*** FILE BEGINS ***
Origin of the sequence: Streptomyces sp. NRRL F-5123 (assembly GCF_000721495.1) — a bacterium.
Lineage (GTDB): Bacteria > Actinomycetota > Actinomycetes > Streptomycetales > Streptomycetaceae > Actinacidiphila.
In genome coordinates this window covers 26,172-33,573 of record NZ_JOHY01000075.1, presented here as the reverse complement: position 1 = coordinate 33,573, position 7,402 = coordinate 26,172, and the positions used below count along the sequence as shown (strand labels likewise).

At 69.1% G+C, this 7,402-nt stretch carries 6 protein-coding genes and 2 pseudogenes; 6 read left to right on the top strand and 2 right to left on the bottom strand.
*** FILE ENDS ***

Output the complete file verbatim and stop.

Origin of the sequence: Streptomyces sp. NRRL F-5123 (assembly GCF_000721495.1) — a bacterium.
Lineage (GTDB): Bacteria > Actinomycetota > Actinomycetes > Streptomycetales > Streptomycetaceae > Actinacidiphila.
In genome coordinates this window covers 26,172-33,573 of record NZ_JOHY01000075.1, presented here as the reverse complement: position 1 = coordinate 33,573, position 7,402 = coordinate 26,172, and the positions used below count along the sequence as shown (strand labels likewise).

At 69.1% G+C, this 7,402-nt stretch carries 6 protein-coding genes and 2 pseudogenes; 6 read left to right on the top strand and 2 right to left on the bottom strand.